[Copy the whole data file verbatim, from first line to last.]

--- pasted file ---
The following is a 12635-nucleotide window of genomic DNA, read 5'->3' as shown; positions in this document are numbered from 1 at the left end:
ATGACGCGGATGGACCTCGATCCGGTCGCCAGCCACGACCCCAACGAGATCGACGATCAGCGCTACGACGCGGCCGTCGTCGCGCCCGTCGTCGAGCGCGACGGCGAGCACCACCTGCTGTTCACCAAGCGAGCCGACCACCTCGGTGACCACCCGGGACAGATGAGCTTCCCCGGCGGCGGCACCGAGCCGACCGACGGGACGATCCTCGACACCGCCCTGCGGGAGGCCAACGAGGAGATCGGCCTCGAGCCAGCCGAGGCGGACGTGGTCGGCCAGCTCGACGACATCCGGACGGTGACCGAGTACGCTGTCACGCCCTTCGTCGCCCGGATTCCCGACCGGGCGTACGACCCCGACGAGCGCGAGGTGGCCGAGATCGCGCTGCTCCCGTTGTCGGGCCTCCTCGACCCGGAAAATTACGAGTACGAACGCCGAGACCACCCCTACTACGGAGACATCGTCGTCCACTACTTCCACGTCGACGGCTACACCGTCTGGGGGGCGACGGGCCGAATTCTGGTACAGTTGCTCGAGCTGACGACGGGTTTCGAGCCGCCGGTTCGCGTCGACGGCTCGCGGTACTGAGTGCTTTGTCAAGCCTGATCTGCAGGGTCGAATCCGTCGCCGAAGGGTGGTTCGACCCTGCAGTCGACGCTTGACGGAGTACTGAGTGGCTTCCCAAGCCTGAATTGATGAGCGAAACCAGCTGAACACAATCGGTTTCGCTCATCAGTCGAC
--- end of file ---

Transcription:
The following is a 12635-nucleotide window of genomic DNA, read 5'->3' as shown; positions in this document are numbered from 1 at the left end:
ATGACGCGGATGGACCTCGATCCGGTCGCCAGCCACGACCCCAACGAGATCGACGATCAGCGCTACGACGCGGCCGTCGTCGCGCCCGTCGTCGAGCGCGACGGCGAGCACCACCTGCTGTTCACCAAGCGAGCCGACCACCTCGGTGACCACCCGGGACAGATGAGCTTCCCCGGCGGCGGCACCGAGCCGACCGACGGGACGATCCTCGACACCGCCCTGCGGGAGGCCAACGAGGAGATCGGCCTCGAGCCAGCCGAGGCGGACGTGGTCGGCCAGCTCGACGACATCCGGACGGTGACCGAGTACGCTGTCACGCCCTTCGTCGCCCGGATTCCCGACCGGGCGTACGACCCCGACGAGCGCGAGGTGGCCGAGATCGCGCTGCTCCCGTTGTCGGGCCTCCTCGACCCGGAAAATTACGAGTACGAACGCCGAGACCACCCCTACTACGGAGACATCGTCGTCCACTACTTCCACGTCGACGGCTACACCGTCTGGGGGGCGACGGGCCGAATTCTGGTACAGTTGCTCGAGCTGACGACGGGTTTCGAGCCGCCGGTTCGCGTCGACGGCTCGCGGTACTGAGTGCTTTGTCAAGCCTGATCTGCAGGGTCGAATCCGTCGCCGAAGGGTGGTTCGACCCTGCAGTCGACGCTTGACGGAGTACTGAGTGGCTTCCCAAGCCTGAATTGATGAGCGAAACCAGCTGAACACAATCGGTTTCGCTCATCAGTCGAC